Brussels Travel Guide

Treat yourself to a package of speculoos (traditional Belgian spice cookies) to snack on as you descend back toward the Grand Place.

American decorators haunt this place for Michel Lambrecht's clever furnishings.

An ormolu-mounted fruit-wood desk and a bench of thick rubber molded to resemble giant blocks of chocolate front a huge painting of African dancers.

Take a break from antiques-hunting with a stop by this chococalatier in Place du Grand Sablon.

One of the few active breweries remaining in Brussels is the family-run Cantillon Brewery, built in 1900 in an old warehouse and famous for its acidic lambic brews (in March and November they invite the public to participate in the process, which may include adding hops or cleaning the 19th-centu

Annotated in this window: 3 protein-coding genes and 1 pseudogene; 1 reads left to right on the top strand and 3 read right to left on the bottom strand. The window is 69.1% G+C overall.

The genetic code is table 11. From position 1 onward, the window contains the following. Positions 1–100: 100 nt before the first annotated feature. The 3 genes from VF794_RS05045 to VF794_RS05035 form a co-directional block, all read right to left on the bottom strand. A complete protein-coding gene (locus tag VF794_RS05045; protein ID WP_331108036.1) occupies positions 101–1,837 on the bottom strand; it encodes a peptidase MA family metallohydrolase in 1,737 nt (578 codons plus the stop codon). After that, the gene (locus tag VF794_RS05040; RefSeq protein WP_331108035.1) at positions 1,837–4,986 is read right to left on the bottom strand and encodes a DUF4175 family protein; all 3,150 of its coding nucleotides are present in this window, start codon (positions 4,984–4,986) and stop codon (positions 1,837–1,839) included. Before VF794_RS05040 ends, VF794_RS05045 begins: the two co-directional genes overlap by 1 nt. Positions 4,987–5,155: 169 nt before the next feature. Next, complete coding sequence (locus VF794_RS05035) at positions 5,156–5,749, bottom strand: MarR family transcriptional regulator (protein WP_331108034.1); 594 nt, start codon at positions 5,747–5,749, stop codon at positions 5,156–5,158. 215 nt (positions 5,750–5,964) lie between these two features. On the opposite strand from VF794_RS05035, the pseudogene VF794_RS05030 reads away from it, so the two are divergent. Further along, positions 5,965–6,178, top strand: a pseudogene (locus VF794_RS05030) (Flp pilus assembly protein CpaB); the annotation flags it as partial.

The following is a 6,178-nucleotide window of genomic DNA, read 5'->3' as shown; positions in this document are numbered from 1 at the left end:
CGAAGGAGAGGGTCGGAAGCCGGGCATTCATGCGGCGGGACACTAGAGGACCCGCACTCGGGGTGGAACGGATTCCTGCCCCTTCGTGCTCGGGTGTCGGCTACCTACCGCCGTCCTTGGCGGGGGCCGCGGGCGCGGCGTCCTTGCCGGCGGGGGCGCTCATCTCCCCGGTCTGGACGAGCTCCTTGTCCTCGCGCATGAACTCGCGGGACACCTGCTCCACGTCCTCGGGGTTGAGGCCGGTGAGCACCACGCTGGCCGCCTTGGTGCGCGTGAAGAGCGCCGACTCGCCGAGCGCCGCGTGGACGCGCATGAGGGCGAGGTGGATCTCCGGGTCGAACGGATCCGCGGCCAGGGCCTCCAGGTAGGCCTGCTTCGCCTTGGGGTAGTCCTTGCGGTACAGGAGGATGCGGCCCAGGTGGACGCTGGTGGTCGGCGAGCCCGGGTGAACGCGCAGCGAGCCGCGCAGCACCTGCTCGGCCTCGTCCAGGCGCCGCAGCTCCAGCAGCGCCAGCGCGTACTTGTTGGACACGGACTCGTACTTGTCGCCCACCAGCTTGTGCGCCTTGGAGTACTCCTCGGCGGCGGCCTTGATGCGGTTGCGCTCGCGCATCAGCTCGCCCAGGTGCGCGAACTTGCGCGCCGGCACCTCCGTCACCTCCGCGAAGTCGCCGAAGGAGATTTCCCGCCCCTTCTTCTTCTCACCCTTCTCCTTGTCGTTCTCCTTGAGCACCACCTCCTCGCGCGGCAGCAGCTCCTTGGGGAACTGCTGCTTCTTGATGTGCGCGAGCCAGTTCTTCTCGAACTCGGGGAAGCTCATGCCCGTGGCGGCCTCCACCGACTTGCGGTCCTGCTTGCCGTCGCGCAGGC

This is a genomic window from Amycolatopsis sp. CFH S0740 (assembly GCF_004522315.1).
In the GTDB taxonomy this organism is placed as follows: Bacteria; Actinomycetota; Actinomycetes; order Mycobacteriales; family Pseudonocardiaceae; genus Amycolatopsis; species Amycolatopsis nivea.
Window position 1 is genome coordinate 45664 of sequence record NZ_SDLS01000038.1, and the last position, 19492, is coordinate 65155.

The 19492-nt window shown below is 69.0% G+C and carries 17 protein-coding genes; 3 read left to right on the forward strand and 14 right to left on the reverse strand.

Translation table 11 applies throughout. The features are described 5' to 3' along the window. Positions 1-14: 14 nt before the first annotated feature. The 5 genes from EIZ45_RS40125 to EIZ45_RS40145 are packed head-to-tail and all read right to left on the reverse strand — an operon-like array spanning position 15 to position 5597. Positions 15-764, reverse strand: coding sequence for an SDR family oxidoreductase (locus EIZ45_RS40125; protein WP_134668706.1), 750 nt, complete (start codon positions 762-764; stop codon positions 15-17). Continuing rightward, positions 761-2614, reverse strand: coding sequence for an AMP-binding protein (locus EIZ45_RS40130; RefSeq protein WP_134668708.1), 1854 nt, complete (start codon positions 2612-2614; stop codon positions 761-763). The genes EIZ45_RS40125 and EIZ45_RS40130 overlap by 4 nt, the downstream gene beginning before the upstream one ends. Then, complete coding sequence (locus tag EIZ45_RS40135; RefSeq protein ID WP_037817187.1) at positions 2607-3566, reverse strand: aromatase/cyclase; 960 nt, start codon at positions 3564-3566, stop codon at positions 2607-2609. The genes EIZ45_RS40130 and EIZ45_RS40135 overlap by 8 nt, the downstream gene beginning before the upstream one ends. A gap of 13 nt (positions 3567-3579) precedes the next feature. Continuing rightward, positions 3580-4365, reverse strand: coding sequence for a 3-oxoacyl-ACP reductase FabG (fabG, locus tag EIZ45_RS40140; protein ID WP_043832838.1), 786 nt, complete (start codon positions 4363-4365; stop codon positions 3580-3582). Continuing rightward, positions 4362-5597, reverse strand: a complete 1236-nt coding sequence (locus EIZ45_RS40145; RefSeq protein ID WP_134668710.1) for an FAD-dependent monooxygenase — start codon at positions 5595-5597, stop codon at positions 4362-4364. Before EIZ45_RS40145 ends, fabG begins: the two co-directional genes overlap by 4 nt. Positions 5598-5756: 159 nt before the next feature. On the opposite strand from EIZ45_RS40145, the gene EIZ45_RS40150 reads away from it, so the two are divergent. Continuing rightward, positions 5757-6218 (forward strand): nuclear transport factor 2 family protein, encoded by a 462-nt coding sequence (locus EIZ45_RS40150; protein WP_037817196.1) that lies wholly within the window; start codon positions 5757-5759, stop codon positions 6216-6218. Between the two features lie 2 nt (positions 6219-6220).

To go antiquing in Brussels is to bask in civility and ease. Stay hard by the Gothic, gilded Grand Place - a square called on of the most beautiful in the world by no less than Victor Hugo.

Rue Haute, like parallel Rue Blaes, traverses the Marolles district; both are dotted with antiquaries that grow more affordable the farther you travel away from the Place du Grand Sablon.

At the Desmet antiques gallery, nearly everything is of majestic scale and almost nothing is Belgian. Sarcophagus-like stone tubs come from France, boldly framed mirrors from the Netherlands and Italy, a pair of Georgian gateleg tables from Britain.

Vincent Colet is a shop that appreciates the industrial, as in the Triplex Pendlar lamp, by Swedish inventor-designer Johan Petter provenance.

This shop has closed.

In Brussels’s main square, 10 master Belgian chocolate makers are showcased at this boutique, where they host daily workshops to teach the secret ingredients of their country’s rich dark and white cocoa.

This year-old cooking school–cum–bookshop also sells esoteric ingredients like Orleans vinegar.

Though they aim to emulate Axel Vervoordt, this design store is a more affordable and polite version of eclectic Belgian style.